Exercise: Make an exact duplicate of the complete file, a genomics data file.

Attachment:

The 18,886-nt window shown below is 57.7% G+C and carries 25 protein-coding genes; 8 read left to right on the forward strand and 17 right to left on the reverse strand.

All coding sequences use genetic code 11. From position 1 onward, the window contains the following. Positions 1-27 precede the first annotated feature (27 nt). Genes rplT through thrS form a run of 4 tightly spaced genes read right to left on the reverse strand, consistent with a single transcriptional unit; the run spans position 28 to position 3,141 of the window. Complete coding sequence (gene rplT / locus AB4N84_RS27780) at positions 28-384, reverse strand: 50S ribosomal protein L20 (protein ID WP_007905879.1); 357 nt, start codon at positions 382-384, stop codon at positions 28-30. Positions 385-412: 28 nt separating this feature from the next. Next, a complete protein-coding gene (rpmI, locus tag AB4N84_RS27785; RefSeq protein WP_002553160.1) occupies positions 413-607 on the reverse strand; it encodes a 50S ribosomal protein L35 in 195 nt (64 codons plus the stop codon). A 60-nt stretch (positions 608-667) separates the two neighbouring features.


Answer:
The 18,886-nt window shown below is 57.7% G+C and carries 25 protein-coding genes; 8 read left to right on the forward strand and 17 right to left on the reverse strand.

All coding sequences use genetic code 11. From position 1 onward, the window contains the following. Positions 1-27 precede the first annotated feature (27 nt). Genes rplT through thrS form a run of 4 tightly spaced genes read right to left on the reverse strand, consistent with a single transcriptional unit; the run spans position 28 to position 3,141 of the window. Complete coding sequence (gene rplT / locus AB4N84_RS27780) at positions 28-384, reverse strand: 50S ribosomal protein L20 (protein ID WP_007905879.1); 357 nt, start codon at positions 382-384, stop codon at positions 28-30. Positions 385-412: 28 nt separating this feature from the next. Next, a complete protein-coding gene (rpmI, locus tag AB4N84_RS27785; RefSeq protein WP_002553160.1) occupies positions 413-607 on the reverse strand; it encodes a 50S ribosomal protein L35 in 195 nt (64 codons plus the stop codon). A 60-nt stretch (positions 608-667) separates the two neighbouring features.